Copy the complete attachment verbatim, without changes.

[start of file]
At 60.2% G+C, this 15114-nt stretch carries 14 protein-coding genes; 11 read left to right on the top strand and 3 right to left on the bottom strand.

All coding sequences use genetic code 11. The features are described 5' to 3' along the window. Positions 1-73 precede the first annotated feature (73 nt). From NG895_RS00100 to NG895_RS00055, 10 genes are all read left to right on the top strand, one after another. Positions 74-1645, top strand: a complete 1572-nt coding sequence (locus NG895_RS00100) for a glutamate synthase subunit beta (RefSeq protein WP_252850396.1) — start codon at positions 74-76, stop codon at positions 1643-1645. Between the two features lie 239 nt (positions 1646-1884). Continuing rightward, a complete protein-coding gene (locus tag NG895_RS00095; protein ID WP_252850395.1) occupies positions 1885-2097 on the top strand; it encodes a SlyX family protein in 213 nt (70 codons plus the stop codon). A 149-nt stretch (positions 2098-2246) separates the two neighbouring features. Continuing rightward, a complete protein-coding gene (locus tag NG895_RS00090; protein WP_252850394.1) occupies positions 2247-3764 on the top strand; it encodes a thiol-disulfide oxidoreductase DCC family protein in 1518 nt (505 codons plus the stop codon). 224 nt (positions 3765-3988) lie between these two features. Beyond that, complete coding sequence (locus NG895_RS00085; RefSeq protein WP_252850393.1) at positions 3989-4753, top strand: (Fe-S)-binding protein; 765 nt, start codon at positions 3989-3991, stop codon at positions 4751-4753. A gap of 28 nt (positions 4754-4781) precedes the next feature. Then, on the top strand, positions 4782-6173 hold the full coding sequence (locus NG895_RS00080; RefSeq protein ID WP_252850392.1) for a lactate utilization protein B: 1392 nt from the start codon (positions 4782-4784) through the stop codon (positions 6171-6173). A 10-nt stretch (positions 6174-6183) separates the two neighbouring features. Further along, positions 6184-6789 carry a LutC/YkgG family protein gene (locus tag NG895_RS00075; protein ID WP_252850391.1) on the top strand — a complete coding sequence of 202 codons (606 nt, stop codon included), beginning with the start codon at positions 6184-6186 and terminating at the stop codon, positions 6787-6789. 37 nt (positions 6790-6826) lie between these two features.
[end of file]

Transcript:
At 60.2% G+C, this 15114-nt stretch carries 14 protein-coding genes; 11 read left to right on the top strand and 3 right to left on the bottom strand.

All coding sequences use genetic code 11. The features are described 5' to 3' along the window. Positions 1-73 precede the first annotated feature (73 nt). From NG895_RS00100 to NG895_RS00055, 10 genes are all read left to right on the top strand, one after another. Positions 74-1645, top strand: a complete 1572-nt coding sequence (locus NG895_RS00100) for a glutamate synthase subunit beta (RefSeq protein WP_252850396.1) — start codon at positions 74-76, stop codon at positions 1643-1645. Between the two features lie 239 nt (positions 1646-1884). Continuing rightward, a complete protein-coding gene (locus tag NG895_RS00095; protein ID WP_252850395.1) occupies positions 1885-2097 on the top strand; it encodes a SlyX family protein in 213 nt (70 codons plus the stop codon). A 149-nt stretch (positions 2098-2246) separates the two neighbouring features. Continuing rightward, a complete protein-coding gene (locus tag NG895_RS00090; protein WP_252850394.1) occupies positions 2247-3764 on the top strand; it encodes a thiol-disulfide oxidoreductase DCC family protein in 1518 nt (505 codons plus the stop codon). 224 nt (positions 3765-3988) lie between these two features. Beyond that, complete coding sequence (locus NG895_RS00085; RefSeq protein WP_252850393.1) at positions 3989-4753, top strand: (Fe-S)-binding protein; 765 nt, start codon at positions 3989-3991, stop codon at positions 4751-4753. A gap of 28 nt (positions 4754-4781) precedes the next feature. Then, on the top strand, positions 4782-6173 hold the full coding sequence (locus NG895_RS00080; RefSeq protein ID WP_252850392.1) for a lactate utilization protein B: 1392 nt from the start codon (positions 4782-4784) through the stop codon (positions 6171-6173). A 10-nt stretch (positions 6174-6183) separates the two neighbouring features. Further along, positions 6184-6789 carry a LutC/YkgG family protein gene (locus tag NG895_RS00075; protein ID WP_252850391.1) on the top strand — a complete coding sequence of 202 codons (606 nt, stop codon included), beginning with the start codon at positions 6184-6186 and terminating at the stop codon, positions 6787-6789. 37 nt (positions 6790-6826) lie between these two features.